And I think that’s the difference between a white belt who joined for social reasons versus someone who really wants to learn judo because he wants to learn judo. One of them has the judo as an means to an end, some sort of auxiliarry or secondary goal– and the other has the judo as a stepping stone to another judo goal, which is another stepping stone to another judo goal, which is a stepping stone for…. you get the idea. It’s a question of framing. The former practice lacks substance, which is a word I haven’t been using in a while, but which should probably come back into my posts more often.
Subtance is that special something that, if somone else is adept enough to notice it in you, they’ll either be elated to meet someone who shares a passion with them, or they’ll downright be too scared to fuck with you because you’ve got “that look” and you just have that presence about you that says that you’re not there to dick around.
The amount of substance can clearly be seen in performance. It’s not necessarily about results, it’s more about method, but eventually good methodology results in good good resuts, so the two aren’t mutually exclusive either.
The easiest way to see who is serious is to see who is working before you need to work, and who only works when they need to. Warmups are a perfect example. Who is warming up before the warmup? Those are the ones who are just powering through the actual routine. The ones who were chatting around the wattering hole about traffic, the latest movies, and Angry Birds? They’re the ones who have crawled to the side of the mat because they don’t have the willpower to do spider laps across the room anymore.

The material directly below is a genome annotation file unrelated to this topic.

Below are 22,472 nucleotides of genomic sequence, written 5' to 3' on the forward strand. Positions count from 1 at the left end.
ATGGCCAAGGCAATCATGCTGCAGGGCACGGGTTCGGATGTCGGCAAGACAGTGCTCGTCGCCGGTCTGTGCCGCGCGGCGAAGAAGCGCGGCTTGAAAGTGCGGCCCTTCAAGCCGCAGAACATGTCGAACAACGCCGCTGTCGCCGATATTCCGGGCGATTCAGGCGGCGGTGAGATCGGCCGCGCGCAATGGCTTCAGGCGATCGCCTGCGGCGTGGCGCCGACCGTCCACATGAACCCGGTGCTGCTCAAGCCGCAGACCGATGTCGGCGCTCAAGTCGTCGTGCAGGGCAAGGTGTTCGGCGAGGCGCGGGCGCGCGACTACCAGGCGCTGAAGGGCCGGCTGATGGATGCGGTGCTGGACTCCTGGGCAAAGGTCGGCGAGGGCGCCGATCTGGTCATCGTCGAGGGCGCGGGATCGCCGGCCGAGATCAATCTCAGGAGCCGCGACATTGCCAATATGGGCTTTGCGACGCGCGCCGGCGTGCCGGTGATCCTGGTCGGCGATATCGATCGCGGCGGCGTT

I don’t really feel I should or shouldn’t be annoyed with people for being who they are. I don’t think it matters, frankly. But I do sometimes mentally feel like teaching people a lesson when they have no humility. When someone takes an activity non-seriously, I feel like, to a certain extent, they’re shitting on something that I think is important. I know I shouldn’t take it personally, but I don’t like it when people take lightly the way they behave around the things that I love doing.
One of the white belts, [Bastien] was a pretty good example of that. Before warmups, he was the centre of a crowd of whitebelts– I guess he’s a decent looking guy, hipster with good charisma and a joking attitude. Pretty similar to my weight and height, although about ten years younger than me.
Warmup time? He couldn’t get through any of the exercises, and was constantly making excuses when the seniors were giving him tips.
When a brown takes the time to tell you “use both legs at once,” you do not answer “I know, but it’s really hard! Do we have to do it like that?” You answer “thanks for the tip, I’ll keep trying.” Or, if your cardio can’t spare you any energy to form words, you just shut the fuck up, nod, and keep trying. You don’t whine about how the program is too hard– this isn’t a tea party, this is fucking martial arts. What did you think we were going to do here, except hurt you?